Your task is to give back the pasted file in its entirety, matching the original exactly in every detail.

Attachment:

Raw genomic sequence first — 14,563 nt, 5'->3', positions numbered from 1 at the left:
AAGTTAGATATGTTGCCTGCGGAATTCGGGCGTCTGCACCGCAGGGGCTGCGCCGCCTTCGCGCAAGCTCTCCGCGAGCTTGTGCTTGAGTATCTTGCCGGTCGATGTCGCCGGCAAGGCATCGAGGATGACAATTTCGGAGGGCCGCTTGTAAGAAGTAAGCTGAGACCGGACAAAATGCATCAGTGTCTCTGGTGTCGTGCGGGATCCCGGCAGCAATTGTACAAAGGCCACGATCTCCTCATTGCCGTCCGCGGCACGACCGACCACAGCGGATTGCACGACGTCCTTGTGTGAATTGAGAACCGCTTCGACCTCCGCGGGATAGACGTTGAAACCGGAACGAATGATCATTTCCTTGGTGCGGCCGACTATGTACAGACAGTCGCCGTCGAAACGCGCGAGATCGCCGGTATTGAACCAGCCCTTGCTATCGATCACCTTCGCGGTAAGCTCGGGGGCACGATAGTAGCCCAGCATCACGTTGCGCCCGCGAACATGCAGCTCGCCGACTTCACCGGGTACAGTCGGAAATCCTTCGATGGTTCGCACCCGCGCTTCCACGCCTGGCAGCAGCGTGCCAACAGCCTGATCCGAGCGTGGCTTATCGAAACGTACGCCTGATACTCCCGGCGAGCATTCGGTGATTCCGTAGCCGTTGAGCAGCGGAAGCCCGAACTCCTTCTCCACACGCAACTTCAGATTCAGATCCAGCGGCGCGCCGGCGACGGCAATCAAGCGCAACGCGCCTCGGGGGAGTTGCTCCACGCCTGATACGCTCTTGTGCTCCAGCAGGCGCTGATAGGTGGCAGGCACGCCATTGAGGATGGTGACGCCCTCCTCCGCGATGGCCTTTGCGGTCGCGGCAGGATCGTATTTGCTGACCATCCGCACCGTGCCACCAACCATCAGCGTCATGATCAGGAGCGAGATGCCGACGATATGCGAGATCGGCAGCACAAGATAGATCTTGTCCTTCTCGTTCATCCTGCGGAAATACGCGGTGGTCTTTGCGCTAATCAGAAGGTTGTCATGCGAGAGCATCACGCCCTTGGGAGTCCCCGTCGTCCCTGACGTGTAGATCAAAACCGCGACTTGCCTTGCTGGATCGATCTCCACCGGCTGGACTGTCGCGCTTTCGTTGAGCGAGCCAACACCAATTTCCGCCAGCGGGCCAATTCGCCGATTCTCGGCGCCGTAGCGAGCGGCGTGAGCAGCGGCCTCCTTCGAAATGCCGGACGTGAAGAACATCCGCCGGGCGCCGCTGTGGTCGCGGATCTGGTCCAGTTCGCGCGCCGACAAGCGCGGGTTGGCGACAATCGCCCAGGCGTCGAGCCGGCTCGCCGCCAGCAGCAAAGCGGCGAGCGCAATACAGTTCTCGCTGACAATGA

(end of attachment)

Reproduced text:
Raw genomic sequence first — 14,563 nt, 5'->3', positions numbered from 1 at the left:
AAGTTAGATATGTTGCCTGCGGAATTCGGGCGTCTGCACCGCAGGGGCTGCGCCGCCTTCGCGCAAGCTCTCCGCGAGCTTGTGCTTGAGTATCTTGCCGGTCGATGTCGCCGGCAAGGCATCGAGGATGACAATTTCGGAGGGCCGCTTGTAAGAAGTAAGCTGAGACCGGACAAAATGCATCAGTGTCTCTGGTGTCGTGCGGGATCCCGGCAGCAATTGTACAAAGGCCACGATCTCCTCATTGCCGTCCGCGGCACGACCGACCACAGCGGATTGCACGACGTCCTTGTGTGAATTGAGAACCGCTTCGACCTCCGCGGGATAGACGTTGAAACCGGAACGAATGATCATTTCCTTGGTGCGGCCGACTATGTACAGACAGTCGCCGTCGAAACGCGCGAGATCGCCGGTATTGAACCAGCCCTTGCTATCGATCACCTTCGCGGTAAGCTCGGGGGCACGATAGTAGCCCAGCATCACGTTGCGCCCGCGAACATGCAGCTCGCCGACTTCACCGGGTACAGTCGGAAATCCTTCGATGGTTCGCACCCGCGCTTCCACGCCTGGCAGCAGCGTGCCAACAGCCTGATCCGAGCGTGGCTTATCGAAACGTACGCCTGATACTCCCGGCGAGCATTCGGTGATTCCGTAGCCGTTGAGCAGCGGAAGCCCGAACTCCTTCTCCACACGCAACTTCAGATTCAGATCCAGCGGCGCGCCGGCGACGGCAATCAAGCGCAACGCGCCTCGGGGGAGTTGCTCCACGCCTGATACGCTCTTGTGCTCCAGCAGGCGCTGATAGGTGGCAGGCACGCCATTGAGGATGGTGACGCCCTCCTCCGCGATGGCCTTTGCGGTCGCGGCAGGATCGTATTTGCTGACCATCCGCACCGTGCCACCAACCATCAGCGTCATGATCAGGAGCGAGATGCCGACGATATGCGAGATCGGCAGCACAAGATAGATCTTGTCCTTCTCGTTCATCCTGCGGAAATACGCGGTGGTCTTTGCGCTAATCAGAAGGTTGTCATGCGAGAGCATCACGCCCTTGGGAGTCCCCGTCGTCCCTGACGTGTAGATCAAAACCGCGACTTGCCTTGCTGGATCGATCTCCACCGGCTGGACTGTCGCGCTTTCGTTGAGCGAGCCAACACCAATTTCCGCCAGCGGGCCAATTCGCCGATTCTCGGCGCCGTAGCGAGCGGCGTGAGCAGCGGCCTCCTTCGAAATGCCGGACGTGAAGAACATCCGCCGGGCGCCGCTGTGGTCGCGGATCTGGTCCAGTTCGCGCGCCGACAAGCGCGGGTTGGCGACAATCGCCCAGGCGTCGAGCCGGCTCGCCGCCAGCAGCAAAGCGGCGAGCGCAATACAGTTCTCGCTGACAATGA